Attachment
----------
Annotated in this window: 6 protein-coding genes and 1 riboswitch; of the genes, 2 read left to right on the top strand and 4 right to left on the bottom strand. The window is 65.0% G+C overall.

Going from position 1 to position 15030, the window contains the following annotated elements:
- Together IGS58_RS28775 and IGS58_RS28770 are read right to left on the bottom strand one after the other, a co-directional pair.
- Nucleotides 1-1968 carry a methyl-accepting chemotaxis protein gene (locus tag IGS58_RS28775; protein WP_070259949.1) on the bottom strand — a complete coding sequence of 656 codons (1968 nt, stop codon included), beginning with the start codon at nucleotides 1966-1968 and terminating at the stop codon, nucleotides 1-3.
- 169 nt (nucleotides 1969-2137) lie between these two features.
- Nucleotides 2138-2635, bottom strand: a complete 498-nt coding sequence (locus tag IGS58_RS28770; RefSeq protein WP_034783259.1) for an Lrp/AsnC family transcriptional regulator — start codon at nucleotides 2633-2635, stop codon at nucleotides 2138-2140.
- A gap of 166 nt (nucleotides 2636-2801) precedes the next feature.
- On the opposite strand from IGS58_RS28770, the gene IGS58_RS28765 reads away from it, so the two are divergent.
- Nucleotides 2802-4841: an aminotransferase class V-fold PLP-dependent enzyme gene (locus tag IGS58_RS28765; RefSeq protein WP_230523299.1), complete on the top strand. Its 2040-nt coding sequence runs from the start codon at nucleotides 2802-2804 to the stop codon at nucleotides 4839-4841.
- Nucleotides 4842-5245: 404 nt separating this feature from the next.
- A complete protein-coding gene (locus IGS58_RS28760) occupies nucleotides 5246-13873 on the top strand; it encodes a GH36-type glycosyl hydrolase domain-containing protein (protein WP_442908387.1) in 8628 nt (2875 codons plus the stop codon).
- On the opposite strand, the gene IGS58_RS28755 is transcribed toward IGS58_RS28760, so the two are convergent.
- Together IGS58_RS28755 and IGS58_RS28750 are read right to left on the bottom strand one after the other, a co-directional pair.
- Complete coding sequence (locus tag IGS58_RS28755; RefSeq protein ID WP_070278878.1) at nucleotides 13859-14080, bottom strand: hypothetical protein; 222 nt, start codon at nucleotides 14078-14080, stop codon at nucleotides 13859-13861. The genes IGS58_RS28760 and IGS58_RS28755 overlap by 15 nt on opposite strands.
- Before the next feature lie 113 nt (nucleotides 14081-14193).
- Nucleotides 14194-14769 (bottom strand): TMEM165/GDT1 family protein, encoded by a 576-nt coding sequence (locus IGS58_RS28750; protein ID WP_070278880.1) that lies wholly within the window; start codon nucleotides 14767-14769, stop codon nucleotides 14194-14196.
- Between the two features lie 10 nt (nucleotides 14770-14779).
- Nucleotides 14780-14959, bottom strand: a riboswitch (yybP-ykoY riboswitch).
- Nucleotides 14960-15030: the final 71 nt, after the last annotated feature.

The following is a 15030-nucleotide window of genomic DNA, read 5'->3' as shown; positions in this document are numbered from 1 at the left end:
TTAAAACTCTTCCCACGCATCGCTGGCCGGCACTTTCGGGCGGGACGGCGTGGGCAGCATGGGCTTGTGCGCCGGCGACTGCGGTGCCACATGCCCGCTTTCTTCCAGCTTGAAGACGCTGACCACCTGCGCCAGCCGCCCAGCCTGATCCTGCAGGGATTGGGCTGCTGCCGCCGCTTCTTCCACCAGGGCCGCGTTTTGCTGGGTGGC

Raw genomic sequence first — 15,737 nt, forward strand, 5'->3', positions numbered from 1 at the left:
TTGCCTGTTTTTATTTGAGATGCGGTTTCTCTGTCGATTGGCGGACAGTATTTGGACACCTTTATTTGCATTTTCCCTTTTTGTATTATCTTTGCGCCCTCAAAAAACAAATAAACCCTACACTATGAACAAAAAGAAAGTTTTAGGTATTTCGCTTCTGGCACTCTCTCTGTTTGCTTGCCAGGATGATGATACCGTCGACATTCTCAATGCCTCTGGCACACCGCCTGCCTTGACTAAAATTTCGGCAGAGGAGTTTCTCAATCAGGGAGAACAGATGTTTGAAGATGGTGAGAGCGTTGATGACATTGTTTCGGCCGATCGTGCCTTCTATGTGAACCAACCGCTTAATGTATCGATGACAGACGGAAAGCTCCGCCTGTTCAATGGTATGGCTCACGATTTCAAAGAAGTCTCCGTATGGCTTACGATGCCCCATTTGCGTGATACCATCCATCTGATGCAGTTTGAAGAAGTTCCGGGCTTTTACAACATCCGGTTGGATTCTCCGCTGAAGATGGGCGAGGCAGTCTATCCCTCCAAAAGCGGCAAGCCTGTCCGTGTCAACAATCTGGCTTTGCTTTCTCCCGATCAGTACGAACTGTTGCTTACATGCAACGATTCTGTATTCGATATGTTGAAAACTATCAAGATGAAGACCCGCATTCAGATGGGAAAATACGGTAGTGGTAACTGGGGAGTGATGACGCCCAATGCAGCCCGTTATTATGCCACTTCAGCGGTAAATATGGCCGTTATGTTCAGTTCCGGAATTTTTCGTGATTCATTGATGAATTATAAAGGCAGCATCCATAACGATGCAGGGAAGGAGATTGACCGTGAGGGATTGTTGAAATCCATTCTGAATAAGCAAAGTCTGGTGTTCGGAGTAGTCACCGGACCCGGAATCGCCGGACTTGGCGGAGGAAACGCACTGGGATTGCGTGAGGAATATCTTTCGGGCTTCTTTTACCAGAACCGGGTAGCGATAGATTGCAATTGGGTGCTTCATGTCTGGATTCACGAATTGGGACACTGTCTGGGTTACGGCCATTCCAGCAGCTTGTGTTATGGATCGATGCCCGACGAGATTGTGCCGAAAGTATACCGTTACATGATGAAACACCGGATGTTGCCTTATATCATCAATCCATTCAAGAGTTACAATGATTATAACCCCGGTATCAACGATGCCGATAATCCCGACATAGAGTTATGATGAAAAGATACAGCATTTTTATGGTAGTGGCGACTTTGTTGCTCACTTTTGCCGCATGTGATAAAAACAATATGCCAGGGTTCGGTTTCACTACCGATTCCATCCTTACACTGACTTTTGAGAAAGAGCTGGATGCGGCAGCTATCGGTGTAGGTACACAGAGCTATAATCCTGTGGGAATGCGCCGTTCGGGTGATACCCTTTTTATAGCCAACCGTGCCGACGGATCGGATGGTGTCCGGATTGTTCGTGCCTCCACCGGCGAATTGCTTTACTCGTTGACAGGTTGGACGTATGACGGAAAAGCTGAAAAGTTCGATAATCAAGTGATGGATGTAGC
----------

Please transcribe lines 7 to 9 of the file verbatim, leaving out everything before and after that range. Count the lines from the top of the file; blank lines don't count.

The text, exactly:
- A gap of 166 nt (nucleotides 2636-2801) precedes the next feature.
- On the opposite strand from IGS58_RS28770, the gene IGS58_RS28765 reads away from it, so the two are divergent.
- Nucleotides 2802-4841: an aminotransferase class V-fold PLP-dependent enzyme gene (locus tag IGS58_RS28765; RefSeq protein WP_230523299.1), complete on the top strand. Its 2040-nt coding sequence runs from the start codon at nucleotides 2802-2804 to the stop codon at nucleotides 4839-4841.